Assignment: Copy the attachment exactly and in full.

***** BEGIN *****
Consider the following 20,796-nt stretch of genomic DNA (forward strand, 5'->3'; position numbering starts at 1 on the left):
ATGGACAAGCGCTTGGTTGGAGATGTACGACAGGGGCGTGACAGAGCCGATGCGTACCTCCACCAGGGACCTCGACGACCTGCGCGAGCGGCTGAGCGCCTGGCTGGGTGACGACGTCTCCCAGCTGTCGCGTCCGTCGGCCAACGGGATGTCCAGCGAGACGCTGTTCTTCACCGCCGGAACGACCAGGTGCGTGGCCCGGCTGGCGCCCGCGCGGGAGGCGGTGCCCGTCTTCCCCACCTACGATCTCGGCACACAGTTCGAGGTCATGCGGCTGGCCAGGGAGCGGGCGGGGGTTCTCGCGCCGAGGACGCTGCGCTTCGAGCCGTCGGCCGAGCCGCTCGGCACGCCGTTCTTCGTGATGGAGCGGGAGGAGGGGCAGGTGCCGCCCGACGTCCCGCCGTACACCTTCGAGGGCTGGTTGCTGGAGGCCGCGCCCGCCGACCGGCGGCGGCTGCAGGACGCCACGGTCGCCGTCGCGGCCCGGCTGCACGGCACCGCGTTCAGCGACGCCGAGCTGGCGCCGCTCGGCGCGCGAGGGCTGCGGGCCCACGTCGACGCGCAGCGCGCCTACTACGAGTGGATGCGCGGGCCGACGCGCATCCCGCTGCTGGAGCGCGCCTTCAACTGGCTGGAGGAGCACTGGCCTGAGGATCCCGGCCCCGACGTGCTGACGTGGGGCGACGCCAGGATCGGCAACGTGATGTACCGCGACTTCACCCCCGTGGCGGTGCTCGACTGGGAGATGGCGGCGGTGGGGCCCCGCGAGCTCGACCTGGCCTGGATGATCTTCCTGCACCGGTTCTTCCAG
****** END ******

Consider the following 20,796-nt stretch of genomic DNA (forward strand, 5'->3'; position numbering starts at 1 on the left):
ATGGACAAGCGCTTGGTTGGAGATGTACGACAGGGGCGTGACAGAGCCGATGCGTACCTCCACCAGGGACCTCGACGACCTGCGCGAGCGGCTGAGCGCCTGGCTGGGTGACGACGTCTCCCAGCTGTCGCGTCCGTCGGCCAACGGGATGTCCAGCGAGACGCTGTTCTTCACCGCCGGAACGACCAGGTGCGTGGCCCGGCTGGCGCCCGCGCGGGAGGCGGTGCCCGTCTTCCCCACCTACGATCTCGGCACACAGTTCGAGGTCATGCGGCTGGCCAGGGAGCGGGCGGGGGTTCTCGCGCCGAGGACGCTGCGCTTCGAGCCGTCGGCCGAGCCGCTCGGCACGCCGTTCTTCGTGATGGAGCGGGAGGAGGGGCAGGTGCCGCCCGACGTCCCGCCGTACACCTTCGAGGGCTGGTTGCTGGAGGCCGCGCCCGCCGACCGGCGGCGGCTGCAGGACGCCACGGTCGCCGTCGCGGCCCGGCTGCACGGCACCGCGTTCAGCGACGCCGAGCTGGCGCCGCTCGGCGCGCGAGGGCTGCGGGCCCACGTCGACGCGCAGCGCGCCTACTACGAGTGGATGCGCGGGCCGACGCGCATCCCGCTGCTGGAGCGCGCCTTCAACTGGCTGGAGGAGCACTGGCCTGAGGATCCCGGCCCCGACGTGCTGACGTGGGGCGACGCCAGGATCGGCAACGTGATGTACCGCGACTTCACCCCCGTGGCGGTGCTCGACTGGGAGATGGCGGCGGTGGGGCCCCGCGAGCTCGACCTGGCCTGGATGATCTTCCTGCACCGGTTCTTCCAG